Original artwork created by Nelson Mandela will be showcased next week during an auction of Modern and Contemporary African Art at Bonhams in New York.
The sketch called “The Cell Door,” created in wax pastel crayon, is part of a series that Mandela began working on in 2002 alongside art teacher Varenka Paschke.
“When my father retired as the president, he didn’t have much to do,” said his daughter, Dr. Pumla Makaziwe Mandela-Amuah, who has previously owned the piece. “I think for him, art was a good way of expressing himself or trying to come to terms with his history and his (I wouldn’t want to say) demons but just coming to terms with his whole life.”
Mandela completed some 22 sketches of images that resonated with him emotionally and spiritually, all related to his years of incarceration on Robben Island. Ten were later reproduced in collections completed in 2002 and 2003, but this one of Cell No. 5 remained with the Mandela family.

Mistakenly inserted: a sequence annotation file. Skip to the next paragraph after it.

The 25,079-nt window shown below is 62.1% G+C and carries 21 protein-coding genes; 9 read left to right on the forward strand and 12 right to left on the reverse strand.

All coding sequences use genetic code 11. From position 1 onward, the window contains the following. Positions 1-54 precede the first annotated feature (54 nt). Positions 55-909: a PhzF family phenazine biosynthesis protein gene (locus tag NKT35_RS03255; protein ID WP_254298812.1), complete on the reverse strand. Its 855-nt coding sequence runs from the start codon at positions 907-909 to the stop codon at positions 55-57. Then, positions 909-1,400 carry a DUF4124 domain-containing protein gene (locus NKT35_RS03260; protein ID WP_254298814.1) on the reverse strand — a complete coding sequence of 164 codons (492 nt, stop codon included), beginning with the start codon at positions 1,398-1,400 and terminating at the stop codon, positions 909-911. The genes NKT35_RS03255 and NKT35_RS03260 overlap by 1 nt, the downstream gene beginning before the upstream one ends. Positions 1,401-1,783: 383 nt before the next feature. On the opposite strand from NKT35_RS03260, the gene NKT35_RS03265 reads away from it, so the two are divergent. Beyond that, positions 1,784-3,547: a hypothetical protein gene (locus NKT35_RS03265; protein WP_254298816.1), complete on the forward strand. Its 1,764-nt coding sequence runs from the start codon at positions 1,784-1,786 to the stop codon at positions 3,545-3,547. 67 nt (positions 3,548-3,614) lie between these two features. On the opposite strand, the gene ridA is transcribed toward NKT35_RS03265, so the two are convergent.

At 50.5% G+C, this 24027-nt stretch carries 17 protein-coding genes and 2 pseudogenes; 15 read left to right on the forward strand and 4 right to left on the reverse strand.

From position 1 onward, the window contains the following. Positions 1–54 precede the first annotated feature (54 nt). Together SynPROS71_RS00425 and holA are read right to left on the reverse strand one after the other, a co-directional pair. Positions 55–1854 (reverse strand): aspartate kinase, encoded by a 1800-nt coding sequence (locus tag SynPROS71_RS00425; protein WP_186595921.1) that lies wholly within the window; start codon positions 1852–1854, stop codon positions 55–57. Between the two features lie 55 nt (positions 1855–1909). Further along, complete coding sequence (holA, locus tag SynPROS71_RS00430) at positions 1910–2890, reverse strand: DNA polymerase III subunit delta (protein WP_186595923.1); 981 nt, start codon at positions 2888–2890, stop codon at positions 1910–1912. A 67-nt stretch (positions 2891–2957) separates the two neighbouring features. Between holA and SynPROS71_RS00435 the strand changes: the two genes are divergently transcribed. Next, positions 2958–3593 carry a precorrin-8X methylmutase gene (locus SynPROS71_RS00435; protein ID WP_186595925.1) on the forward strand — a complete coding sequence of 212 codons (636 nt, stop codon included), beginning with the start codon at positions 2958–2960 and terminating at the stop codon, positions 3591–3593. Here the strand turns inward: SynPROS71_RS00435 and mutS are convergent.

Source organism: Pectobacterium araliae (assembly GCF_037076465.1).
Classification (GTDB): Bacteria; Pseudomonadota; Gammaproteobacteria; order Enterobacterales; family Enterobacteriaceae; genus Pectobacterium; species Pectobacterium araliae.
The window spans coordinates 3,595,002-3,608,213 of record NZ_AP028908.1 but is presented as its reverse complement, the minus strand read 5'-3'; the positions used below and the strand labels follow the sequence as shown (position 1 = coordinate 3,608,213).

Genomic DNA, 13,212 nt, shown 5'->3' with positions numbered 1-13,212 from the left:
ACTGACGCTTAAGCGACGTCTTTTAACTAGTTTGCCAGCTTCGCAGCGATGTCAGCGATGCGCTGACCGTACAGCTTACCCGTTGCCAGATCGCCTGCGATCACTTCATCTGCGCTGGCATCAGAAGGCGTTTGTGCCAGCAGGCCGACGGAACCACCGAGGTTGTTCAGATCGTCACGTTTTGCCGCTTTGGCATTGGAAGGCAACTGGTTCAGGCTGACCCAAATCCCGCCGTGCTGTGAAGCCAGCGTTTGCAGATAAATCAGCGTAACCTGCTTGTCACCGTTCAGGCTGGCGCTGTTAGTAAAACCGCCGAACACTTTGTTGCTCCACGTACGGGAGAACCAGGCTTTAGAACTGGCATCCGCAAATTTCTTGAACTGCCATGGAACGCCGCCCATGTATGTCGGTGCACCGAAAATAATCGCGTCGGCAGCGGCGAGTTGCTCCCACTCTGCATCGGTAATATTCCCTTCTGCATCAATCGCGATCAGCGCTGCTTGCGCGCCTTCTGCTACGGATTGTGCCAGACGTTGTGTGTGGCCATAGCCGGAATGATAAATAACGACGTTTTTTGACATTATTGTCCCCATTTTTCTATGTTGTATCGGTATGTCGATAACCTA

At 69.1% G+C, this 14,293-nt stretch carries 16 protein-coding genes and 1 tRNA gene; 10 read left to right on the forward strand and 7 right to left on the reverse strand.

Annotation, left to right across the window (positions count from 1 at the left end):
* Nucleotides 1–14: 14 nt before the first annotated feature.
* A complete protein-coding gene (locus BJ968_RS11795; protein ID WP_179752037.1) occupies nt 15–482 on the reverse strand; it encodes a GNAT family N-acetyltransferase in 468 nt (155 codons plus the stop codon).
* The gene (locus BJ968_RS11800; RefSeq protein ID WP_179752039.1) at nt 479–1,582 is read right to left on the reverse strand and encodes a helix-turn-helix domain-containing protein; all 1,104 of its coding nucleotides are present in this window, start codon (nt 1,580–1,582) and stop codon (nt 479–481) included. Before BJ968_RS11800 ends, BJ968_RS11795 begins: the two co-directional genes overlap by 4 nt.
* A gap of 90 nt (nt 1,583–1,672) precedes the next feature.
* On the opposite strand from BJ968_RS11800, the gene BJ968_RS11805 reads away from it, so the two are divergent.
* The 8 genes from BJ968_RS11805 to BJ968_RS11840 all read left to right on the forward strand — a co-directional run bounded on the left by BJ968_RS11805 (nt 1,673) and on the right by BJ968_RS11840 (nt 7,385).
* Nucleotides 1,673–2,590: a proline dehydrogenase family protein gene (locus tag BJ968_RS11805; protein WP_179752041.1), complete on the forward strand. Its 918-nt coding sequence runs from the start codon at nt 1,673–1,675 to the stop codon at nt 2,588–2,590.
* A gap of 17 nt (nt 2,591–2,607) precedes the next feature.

“Today when I look at Robben Island I see it as a celebration of the struggle and a symbol of the finest qualities of the human spirit, rather than as a monument to the brutal tyranny and oppression of apartheid,” he said in his reflections. “It is true that Robben Island was once a place of darkness, but out of that darkness has come a wonderful brightness, a light so powerful that it could not be hidden behind prison walls, held back by prison bars or hemmed in by the surrounding sea.
“I have attempted to color the island sketches in ways that reflect the positive light in which I view it,” Mandela added. “This is what I would like to share with people around the world and, hopefully, also project the idea that even the most fantastic dreams can be achieved if we are prepared to endure life’s challenges.”